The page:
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What is vector surveillance and control?

Mosquito-borne arbovirus transmission is one of the key modern-day challenges to public health, particularly in the Caribbean. Arboviruses such as dengue, chikungunya and Zika viruses have emerged and spread over the last decade in the Americas. In 2010, there were over 1.7 million cases of dengue; in 2015 there were 1.4 million cases of chikungunya; and in 2016, at least 700,000 cases of Zika virus. Furthermore, arboviruses can have detrimental effects on the tourism industry, further affecting the local economy, employment, and have significant impact on public health more broadly.


Programme scope

This programme provides technical expertise to support the UKOTs with vector borne disease risk assessment, vector surveillance, and entomological advice on outbreak and epidemic management. Vector control is typically integrated into the environmental health remit within a governments health department and is responsible for delivering a range of activities. These activities include; vector surveillance, community engagement, house inspections, education and outreach, and routine vector control. The programme aims to develop capability within the UKOTs, support the provision of specialist equipment, provide training, develop shared learning across the UKOTs, and provide specialist technical expertise where necessary. 


Workstream Focus 

The UKHSA Medical Entomology group (MEZE) works to support UKOT Vector Control leads within environmental health departments to develop their programmes around mosquito surveillance, mosquito control, and community engagement. MEZE provides technical expertise on trap-based surveillance, mosquito identification, and data analysis. There is also a focus on e-learning, with a series of modules being designed to assist in the training of vector control officers. Developing networks for those working in vector control is an important part of this workstream, providing linkages with CARPHA and other Caribbean nations.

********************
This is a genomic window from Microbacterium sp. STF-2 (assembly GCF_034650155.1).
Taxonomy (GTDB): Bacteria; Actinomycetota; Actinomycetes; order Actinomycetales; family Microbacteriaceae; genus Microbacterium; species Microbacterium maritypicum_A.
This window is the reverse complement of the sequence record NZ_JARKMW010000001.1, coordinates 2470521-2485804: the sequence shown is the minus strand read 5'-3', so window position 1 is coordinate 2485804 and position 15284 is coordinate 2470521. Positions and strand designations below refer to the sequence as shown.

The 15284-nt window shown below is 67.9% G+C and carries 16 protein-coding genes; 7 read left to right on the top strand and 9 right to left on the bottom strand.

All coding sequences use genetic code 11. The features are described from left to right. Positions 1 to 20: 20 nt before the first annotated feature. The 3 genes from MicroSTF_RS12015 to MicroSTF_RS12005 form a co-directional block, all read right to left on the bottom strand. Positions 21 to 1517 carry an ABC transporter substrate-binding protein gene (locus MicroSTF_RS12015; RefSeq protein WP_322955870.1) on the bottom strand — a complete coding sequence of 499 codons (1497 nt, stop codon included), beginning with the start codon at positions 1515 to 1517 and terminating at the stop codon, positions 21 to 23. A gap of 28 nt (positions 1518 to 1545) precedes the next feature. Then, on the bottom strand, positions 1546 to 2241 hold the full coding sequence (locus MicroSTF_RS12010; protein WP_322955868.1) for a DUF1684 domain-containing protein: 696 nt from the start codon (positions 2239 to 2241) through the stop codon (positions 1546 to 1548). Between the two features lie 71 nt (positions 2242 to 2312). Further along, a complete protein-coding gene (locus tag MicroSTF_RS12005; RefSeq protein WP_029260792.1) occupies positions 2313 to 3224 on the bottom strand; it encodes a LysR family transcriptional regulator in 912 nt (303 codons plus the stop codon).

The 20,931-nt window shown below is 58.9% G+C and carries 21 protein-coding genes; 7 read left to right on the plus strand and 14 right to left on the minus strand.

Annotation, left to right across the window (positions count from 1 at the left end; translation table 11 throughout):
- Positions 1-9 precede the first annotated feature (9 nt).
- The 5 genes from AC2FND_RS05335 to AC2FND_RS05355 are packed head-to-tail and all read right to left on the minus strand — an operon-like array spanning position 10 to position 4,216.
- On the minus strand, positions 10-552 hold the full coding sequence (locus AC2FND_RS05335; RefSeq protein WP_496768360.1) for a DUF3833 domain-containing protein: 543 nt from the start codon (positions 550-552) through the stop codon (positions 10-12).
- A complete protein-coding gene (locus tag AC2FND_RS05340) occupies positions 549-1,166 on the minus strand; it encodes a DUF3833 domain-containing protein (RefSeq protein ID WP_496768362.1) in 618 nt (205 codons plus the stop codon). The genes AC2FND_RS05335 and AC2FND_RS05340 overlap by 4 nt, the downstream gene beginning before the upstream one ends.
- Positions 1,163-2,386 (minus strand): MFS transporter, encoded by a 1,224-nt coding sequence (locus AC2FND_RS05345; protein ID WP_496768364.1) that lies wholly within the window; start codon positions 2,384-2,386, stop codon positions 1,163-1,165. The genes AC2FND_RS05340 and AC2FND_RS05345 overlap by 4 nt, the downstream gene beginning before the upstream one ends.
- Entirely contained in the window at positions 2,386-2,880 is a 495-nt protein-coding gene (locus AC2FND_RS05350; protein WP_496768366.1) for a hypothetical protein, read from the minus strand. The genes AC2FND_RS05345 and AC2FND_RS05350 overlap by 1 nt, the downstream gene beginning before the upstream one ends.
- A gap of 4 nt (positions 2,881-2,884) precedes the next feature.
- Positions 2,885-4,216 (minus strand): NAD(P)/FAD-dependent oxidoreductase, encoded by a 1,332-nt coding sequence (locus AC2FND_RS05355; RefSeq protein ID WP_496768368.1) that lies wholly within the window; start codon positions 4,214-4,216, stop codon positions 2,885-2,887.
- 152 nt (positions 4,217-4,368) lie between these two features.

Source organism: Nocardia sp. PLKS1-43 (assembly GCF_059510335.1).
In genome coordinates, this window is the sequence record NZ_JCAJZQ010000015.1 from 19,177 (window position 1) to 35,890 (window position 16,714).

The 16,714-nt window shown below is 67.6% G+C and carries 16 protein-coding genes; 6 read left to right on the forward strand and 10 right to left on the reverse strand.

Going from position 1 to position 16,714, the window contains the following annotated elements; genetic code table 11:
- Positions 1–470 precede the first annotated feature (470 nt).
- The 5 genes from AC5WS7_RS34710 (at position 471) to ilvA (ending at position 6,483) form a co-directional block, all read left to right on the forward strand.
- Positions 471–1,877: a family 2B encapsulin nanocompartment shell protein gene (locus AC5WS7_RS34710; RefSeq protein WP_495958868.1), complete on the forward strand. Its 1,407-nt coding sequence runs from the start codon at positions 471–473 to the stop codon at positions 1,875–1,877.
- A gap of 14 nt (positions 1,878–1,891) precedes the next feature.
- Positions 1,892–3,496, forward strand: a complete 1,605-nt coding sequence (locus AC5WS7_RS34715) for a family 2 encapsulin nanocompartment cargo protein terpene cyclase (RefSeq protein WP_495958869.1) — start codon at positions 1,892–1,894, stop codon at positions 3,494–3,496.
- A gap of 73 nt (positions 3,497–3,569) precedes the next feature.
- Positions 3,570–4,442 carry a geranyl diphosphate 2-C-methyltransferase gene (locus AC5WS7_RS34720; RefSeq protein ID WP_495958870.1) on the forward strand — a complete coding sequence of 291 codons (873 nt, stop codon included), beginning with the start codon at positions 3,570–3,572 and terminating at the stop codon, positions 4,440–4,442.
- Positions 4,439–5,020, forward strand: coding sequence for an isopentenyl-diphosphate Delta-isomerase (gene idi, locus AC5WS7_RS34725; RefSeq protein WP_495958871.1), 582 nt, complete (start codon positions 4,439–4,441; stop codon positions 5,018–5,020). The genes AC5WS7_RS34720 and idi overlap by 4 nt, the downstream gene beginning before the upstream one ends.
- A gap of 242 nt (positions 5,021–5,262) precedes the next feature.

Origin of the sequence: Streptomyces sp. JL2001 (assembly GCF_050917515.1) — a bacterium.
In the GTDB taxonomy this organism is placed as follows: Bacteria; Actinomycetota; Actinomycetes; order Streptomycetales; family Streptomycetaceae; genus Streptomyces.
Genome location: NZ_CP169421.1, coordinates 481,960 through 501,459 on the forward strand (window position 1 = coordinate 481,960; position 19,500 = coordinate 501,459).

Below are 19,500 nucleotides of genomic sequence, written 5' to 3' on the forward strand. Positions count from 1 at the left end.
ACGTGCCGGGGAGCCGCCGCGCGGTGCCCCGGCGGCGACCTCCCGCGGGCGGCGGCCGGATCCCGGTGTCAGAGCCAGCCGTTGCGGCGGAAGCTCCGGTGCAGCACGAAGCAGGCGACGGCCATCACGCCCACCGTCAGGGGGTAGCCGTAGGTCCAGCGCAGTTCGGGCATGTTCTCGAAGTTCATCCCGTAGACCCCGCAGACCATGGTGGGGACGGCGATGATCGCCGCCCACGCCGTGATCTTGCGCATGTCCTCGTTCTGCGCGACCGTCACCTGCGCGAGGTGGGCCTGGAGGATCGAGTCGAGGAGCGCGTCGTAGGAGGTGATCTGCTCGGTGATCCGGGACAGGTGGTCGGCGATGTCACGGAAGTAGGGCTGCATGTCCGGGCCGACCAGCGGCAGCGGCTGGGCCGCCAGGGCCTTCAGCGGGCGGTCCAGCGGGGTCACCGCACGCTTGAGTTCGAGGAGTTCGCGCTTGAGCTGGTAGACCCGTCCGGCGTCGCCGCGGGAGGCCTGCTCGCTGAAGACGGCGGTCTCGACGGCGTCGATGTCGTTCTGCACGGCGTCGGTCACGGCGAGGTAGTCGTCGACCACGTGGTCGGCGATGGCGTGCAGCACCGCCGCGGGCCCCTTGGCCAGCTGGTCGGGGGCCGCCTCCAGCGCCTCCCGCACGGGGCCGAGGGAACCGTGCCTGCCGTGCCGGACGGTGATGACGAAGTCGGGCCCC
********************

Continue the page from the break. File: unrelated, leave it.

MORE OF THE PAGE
Example Projects

  • Supported the establishment of mosquito surveillance in the British Virgin Islands, Gibraltar and Montserrat.
  • Development of a new e-health training package for vector control officers, with an accompanying handbook.
  • Collaboration to support vector control departments to develop mosquito surveillance strategies and utilising data to inform control.
  • Development and implementation of novel interventions that include modifications to water catchment systems in Montserrat to reduce peri-domestic mosquito breeding habitats

Key Resources

  • Medlock et al. 2022. The first 6 years of surveillance of Aedes albopictus (Diptera: Culicidae) in Gibraltar. Journal of the European Mosquito Control Association: 40 (1) - pages: 23 - 35
  • Medlock et al. 2023. Snap-shot assessment of adult mosquito (Diptera: Culicidae) densities on the Turks and Caicos Islands, February 2022. Journal of the European Mosquito Control Association: in press.